For reference, I'm really inspired by some of the iconic battles in Star Wars, such as the Duel on Theed or, more notably, the infmaous Duel on Cloud City.
I want to design combats that span the distance from the Carbon Freezing Chamber to the Reactor Shaft, and everything in between, and I want my combatants to naturally transition from one location to the next. I want to design monsters and enemies that can constantly gain ground, pushing the proverbial "Luke Skywalkers" across the catwalk with their backs to the walls, and I want to give my players the resources to do the same.
I know there are obvious rules for pushing combat from zone to zone, but there are only so many ways you can use thunder wave and dissonant whispers, and there aren't a lot of attack actions that also push/trip when they resolve.
Do any of you have experience doing this? Are there game mechanics or homebrew resources (official or otherwise) that make this easier to accomplish? Or should I design these combats as gridless and simply describe the gaining/losing of ground as part of my narration?
PCs have no reason to move during combat unless you give them one
In my game experiences, I have seen very little movement by creatures during combat that wasn't forced upon them. There really isn't any incentive to change position (mostly because moving away/out of reach generates Opportunity Attacks.)
What you need to consider are environmental or other effects/objects that require interaction or movement with/around by all the creatures. Otherwise, the risk of moving away is greater than the reward of the more cinematic feel.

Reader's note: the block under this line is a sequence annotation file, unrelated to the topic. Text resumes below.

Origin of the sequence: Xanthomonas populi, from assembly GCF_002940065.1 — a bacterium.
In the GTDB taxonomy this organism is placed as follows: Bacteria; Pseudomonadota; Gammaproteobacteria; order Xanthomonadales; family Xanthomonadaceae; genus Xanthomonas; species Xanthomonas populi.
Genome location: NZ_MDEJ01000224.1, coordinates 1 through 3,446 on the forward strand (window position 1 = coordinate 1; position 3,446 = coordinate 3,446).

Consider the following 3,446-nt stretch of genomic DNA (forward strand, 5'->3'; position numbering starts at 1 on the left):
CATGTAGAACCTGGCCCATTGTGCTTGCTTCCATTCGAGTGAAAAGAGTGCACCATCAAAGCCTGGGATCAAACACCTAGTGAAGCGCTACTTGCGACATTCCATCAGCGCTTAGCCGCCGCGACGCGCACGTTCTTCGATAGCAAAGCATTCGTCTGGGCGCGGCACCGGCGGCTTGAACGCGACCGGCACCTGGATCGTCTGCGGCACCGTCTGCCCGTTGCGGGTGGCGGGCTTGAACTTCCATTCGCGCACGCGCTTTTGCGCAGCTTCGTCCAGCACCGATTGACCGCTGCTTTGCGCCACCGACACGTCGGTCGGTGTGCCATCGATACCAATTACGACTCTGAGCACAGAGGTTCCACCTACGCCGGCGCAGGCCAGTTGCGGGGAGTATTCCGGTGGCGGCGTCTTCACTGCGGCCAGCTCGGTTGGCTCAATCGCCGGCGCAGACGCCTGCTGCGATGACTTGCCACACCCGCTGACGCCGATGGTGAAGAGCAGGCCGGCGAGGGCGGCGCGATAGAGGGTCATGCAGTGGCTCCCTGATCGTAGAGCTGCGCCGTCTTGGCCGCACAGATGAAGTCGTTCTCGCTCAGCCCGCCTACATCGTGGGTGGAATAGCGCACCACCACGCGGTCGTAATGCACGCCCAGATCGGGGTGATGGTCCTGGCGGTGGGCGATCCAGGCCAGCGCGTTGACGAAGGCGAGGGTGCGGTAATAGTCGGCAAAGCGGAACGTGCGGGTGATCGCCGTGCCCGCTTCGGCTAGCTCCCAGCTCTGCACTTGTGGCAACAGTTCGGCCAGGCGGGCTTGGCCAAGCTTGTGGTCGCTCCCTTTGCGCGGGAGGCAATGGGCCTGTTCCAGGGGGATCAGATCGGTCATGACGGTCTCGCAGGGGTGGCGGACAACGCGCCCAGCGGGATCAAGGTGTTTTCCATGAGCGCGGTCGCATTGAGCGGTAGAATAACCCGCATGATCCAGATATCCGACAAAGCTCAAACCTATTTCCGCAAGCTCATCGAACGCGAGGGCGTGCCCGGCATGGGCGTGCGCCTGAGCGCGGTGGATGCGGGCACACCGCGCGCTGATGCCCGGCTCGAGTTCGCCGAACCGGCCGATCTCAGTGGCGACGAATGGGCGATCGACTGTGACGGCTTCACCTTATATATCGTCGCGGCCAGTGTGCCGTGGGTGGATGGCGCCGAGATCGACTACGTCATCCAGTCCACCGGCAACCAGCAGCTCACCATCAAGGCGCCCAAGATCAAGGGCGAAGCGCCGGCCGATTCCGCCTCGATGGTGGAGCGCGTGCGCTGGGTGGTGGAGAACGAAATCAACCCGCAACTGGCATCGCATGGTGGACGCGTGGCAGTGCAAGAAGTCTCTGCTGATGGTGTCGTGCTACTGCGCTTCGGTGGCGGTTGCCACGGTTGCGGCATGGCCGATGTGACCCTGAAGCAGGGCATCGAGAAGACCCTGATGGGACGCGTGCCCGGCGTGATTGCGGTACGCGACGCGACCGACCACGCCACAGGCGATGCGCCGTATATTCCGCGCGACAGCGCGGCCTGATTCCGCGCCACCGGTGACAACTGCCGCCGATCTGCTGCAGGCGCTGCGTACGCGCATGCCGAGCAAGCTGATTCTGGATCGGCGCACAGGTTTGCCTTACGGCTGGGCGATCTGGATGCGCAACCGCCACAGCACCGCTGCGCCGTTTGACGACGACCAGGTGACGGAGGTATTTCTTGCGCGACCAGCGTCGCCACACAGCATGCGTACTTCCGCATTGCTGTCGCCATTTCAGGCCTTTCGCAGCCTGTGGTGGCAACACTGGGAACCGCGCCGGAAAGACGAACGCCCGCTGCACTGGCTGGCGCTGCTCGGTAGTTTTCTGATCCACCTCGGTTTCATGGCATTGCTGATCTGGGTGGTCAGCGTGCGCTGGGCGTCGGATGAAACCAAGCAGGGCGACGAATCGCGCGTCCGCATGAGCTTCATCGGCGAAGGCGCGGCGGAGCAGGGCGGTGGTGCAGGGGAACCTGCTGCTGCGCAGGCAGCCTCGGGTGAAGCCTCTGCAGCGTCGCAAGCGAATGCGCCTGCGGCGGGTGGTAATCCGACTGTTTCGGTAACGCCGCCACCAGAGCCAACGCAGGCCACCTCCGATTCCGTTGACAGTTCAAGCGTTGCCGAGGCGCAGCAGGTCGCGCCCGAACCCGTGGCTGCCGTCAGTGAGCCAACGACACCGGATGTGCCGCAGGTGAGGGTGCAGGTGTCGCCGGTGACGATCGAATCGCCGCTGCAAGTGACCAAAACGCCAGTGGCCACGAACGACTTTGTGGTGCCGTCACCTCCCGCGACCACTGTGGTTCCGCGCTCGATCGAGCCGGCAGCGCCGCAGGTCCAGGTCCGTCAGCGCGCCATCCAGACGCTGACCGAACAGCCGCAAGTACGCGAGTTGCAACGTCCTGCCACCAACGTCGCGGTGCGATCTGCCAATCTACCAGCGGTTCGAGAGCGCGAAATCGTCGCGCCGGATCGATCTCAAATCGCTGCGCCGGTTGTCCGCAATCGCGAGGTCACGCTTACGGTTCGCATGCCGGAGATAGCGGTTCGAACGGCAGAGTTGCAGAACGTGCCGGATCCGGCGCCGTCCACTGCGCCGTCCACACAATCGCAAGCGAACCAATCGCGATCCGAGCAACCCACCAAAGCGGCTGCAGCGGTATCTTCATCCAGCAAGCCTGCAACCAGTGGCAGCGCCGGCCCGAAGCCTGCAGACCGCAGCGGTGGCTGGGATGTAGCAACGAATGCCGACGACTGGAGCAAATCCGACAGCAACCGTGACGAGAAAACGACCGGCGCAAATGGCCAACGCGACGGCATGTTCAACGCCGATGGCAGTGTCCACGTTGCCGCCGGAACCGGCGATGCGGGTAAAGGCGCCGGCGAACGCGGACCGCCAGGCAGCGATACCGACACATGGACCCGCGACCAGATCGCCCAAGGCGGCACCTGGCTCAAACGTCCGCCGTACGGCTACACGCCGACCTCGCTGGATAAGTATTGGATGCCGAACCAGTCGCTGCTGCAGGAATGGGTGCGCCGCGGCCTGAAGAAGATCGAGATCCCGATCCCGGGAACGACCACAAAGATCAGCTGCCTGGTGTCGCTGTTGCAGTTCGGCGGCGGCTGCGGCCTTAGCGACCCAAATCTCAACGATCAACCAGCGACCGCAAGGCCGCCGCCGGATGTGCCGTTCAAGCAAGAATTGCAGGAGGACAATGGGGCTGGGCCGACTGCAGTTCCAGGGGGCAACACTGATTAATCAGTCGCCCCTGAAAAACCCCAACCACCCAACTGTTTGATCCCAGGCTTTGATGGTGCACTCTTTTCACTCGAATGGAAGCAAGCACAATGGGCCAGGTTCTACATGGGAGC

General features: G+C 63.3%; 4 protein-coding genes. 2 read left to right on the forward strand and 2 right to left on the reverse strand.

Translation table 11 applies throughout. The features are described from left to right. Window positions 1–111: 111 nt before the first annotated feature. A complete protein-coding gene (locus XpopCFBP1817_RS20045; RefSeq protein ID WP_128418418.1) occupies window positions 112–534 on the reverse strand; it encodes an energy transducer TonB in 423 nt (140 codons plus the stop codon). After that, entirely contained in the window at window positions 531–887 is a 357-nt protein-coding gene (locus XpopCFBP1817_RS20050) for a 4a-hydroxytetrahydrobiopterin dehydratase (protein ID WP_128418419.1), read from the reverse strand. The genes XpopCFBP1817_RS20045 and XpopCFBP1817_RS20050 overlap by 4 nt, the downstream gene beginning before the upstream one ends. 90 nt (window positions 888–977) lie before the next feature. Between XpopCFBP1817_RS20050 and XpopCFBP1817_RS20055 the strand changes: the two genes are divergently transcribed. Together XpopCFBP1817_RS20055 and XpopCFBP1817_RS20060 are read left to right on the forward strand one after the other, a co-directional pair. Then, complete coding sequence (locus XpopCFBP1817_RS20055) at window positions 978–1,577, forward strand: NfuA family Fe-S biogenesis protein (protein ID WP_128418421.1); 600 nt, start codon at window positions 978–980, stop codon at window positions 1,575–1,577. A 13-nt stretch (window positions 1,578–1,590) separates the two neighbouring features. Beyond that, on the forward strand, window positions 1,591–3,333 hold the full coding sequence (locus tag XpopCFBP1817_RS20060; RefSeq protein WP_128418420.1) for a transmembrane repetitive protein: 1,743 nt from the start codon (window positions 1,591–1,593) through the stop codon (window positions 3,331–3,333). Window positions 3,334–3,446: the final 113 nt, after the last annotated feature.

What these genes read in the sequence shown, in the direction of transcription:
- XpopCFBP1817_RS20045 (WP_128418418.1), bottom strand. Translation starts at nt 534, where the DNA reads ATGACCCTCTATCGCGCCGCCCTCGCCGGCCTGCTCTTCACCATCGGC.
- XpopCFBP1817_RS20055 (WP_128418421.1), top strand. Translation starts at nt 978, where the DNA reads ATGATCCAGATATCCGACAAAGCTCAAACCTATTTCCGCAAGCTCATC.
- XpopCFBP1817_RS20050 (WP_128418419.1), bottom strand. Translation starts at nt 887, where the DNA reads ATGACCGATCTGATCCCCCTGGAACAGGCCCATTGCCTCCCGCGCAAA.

So what next?
Consider the environment is moving itself. Whether it's on a slope, there's high winds/water that is moving ALL creatures around or something else that creates the requirement of movement without putting creatures at risk of generating OAs to move. Or even bits of the environment are breaking down and remaining stationary will kill you.
Consider adding elements that cry out for interaction. Whether it's the discovery of Glyphs (via Glyphs of Warding) that will buff/debuff creatures (giving an incentive to move to one, or to move someone to one), environmental interactions like statues that could be toppled, or chasms/bridges that can be closed/withdrawn, etc.
Consider Simultaneous objectives in separate locations. My concern with this is in splitting the party, but an encounter that requires split parties to fight simultaneously - and possibly require a positive outcome from one to improve odds in the other is an interesting device.
Utilize an alternate grid system. As an example, in one of our sessions the DM prepared a series of cards layed out like a grid. The story was we were in the Plane of Air and were travelling via the strong winds. The problem was that we didn't really know the path and the winds could take us places we didn't expect. We would choose which 'direction' we wanted to go and flip the card. The card would have a direction choices of which way we could go next, or have an encounter. Utilizing this system, you could have grids that do different things to create movement/action as they cross them.
Consider giving bosses scripted special movement abilities that trigger at certain HP thresholds. Maybe when a boss reaches 3/4, 2/4, 1/4 he teleports/does a massive leap/knocks back the party (with some chance to save)/breaks the floor and the party finds themselves suddenly somewhere else or is forced to chase it down. Just be sure that if the party has to chase that they have a reason to do so. Either a boss they don't want to get away or are still in danger from it. The actions should be part of the narration and cinematics - not just a standalone action.